The 42-nucleotide (nt) single-stranded DNA motif has four concatenated modular domains (Fig. 1A): The orange domain 1 and the blue domain 2 together contain 21 nucleotides; the green domain 3 and the pink domain 4 together contain 21 nucleotides. By pairing up complementary domains, the motifs can be arranged to form DNA lattices composed of parallel DNA helices connected by single-stranded linkages [or half-crossovers (22)] (Fig. 1B). As the orange-blue domains and the green-pink domains in a motif each measure 21 nt, the interhelix linkages are spaced periodically at every two full helical turns (i.e., 21 base pairs). In the lattices, each non-boundary motif is configured into a rectangle-like shape and is connected to four adjacent neighbors. Thus the motif implements the functionality of a tile and is termed a single-stranded tile, or SST (see fig. S1 for the comparison between a traditional rigid multistranded tile and SST). In Fig. 1B, the number k associated with a green domain indicates the number of nucleotides contained in the domain and determines the putative, approximate interhelix curvature for an unstrained lattice (e.g., not closed into tubes) through a simple formula, k × 34.3° – 330° [see supporting online material (SOM) text S1 for details].

Fig. 1.

(A) Motif. Colored lines represent modular domains; the arrowhead indicates the 3′ end. (B) Secondary structure of DNA lattices. Short vertical bars represent base-pairing. The shaded area indicates a repeating structural unit. (C) Abstraction of the motif as a node with four ports (24). The ports are depicted as colored circles. The color use is consistent with that in (A), and the ordering of the ports is specified by their colors: orange → blue → green → pink. (D) Complementarity graph.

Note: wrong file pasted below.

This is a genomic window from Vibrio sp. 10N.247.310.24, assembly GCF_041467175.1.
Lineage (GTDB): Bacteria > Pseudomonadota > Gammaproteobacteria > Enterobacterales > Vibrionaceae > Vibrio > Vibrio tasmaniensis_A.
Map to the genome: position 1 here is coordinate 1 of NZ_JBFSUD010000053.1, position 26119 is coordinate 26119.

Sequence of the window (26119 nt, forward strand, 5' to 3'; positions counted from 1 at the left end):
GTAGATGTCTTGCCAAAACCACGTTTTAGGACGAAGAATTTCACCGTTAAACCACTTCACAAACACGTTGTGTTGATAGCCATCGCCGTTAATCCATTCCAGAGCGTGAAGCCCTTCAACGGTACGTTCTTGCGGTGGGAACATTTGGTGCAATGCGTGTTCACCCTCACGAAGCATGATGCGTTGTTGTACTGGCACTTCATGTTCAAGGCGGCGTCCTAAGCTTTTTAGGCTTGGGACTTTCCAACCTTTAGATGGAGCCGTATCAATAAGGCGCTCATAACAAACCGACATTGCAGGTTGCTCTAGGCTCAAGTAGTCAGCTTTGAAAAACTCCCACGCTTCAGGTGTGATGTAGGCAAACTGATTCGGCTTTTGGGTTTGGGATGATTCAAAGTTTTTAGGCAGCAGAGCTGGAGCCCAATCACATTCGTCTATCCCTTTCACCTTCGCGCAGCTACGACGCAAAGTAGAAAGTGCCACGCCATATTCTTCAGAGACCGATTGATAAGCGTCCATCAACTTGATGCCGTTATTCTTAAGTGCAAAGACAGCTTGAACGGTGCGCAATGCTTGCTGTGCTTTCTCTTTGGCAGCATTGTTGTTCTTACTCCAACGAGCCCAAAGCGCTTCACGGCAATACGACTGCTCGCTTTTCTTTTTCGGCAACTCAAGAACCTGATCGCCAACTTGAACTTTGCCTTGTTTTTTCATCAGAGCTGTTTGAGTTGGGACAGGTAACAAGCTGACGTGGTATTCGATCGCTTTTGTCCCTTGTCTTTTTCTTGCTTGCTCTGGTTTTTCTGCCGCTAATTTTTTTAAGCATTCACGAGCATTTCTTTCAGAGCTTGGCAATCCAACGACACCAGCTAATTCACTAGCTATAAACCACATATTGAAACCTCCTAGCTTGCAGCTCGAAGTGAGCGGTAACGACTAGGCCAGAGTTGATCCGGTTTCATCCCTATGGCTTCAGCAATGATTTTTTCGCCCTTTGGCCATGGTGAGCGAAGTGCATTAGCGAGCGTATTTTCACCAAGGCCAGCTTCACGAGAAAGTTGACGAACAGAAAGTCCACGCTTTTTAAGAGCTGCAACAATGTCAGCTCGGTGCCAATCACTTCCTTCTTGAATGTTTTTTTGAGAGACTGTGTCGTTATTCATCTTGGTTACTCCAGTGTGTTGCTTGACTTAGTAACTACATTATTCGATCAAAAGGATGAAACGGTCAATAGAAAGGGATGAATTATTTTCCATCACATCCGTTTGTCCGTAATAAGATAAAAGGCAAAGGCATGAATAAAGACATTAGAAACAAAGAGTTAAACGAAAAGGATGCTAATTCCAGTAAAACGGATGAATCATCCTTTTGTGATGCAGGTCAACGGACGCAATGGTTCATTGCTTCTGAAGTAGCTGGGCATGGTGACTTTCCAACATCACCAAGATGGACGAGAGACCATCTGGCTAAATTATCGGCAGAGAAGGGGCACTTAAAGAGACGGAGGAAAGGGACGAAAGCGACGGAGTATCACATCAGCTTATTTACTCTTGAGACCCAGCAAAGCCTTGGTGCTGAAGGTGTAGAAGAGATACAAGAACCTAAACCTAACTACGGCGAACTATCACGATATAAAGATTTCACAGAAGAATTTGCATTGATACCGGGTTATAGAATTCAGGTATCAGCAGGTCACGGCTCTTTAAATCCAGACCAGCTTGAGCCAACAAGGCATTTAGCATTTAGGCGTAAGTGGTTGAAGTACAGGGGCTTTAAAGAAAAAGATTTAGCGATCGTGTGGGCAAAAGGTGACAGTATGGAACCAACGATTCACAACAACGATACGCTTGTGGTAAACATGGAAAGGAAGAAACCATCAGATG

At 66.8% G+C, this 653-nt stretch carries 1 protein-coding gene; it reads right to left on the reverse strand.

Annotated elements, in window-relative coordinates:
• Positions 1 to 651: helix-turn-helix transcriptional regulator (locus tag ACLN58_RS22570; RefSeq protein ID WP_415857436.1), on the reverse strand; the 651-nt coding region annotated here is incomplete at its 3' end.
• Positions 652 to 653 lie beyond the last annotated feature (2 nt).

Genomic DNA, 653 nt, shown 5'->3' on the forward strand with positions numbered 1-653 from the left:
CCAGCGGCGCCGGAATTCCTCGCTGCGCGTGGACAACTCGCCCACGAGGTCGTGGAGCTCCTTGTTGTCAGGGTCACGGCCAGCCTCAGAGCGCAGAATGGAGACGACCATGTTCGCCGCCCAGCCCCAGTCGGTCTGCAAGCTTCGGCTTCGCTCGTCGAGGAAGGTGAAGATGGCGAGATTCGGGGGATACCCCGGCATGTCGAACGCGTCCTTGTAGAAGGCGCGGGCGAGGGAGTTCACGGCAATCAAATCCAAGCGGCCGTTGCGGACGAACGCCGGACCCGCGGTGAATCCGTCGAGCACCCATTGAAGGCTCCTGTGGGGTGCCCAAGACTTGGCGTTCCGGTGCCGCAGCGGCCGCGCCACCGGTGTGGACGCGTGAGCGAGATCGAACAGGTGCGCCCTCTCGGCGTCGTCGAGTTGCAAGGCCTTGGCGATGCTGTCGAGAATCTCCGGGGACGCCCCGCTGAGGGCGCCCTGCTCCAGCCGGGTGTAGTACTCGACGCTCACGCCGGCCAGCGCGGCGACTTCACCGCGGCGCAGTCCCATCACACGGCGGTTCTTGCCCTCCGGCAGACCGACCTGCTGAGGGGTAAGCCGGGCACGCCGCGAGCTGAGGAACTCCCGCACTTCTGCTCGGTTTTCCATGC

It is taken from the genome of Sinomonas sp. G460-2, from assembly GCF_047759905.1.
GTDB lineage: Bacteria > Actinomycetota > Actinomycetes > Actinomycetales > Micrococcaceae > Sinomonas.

The modularity and standardization of the SST motif allow us to codify the lattice design procedure. First “wire” together complementary domains and then assign the dimensions of the green domains (23). The codification further permits us to ignore molecular structure details and express the lattice design in a simple abstract form. Adapting a previous notation system (24), we abstract our motif as a node with four ports, where each port represents a modular domain (Fig. 1C). The lattice design is expressed as a complementarity graph (Fig. 1D), where two complementary ports are connected by a gray line, and the dimension of each green port is indicated with an associated number.

A complementarity graph represents a “molecular program” to be executed physically by the corresponding DNA molecules. During the execution of the program through one-pot annealing (25), the specified complementarity relationship between the modular domains of the motif directs the DNA molecules toward a (global or local) thermodynamic minimum on the free energy landscape, where the designed target structure resides. For example, the execution of the molecular program in Fig. 1D results in the formation of the three-helix ribbon lattice depicted in Fig. 1B.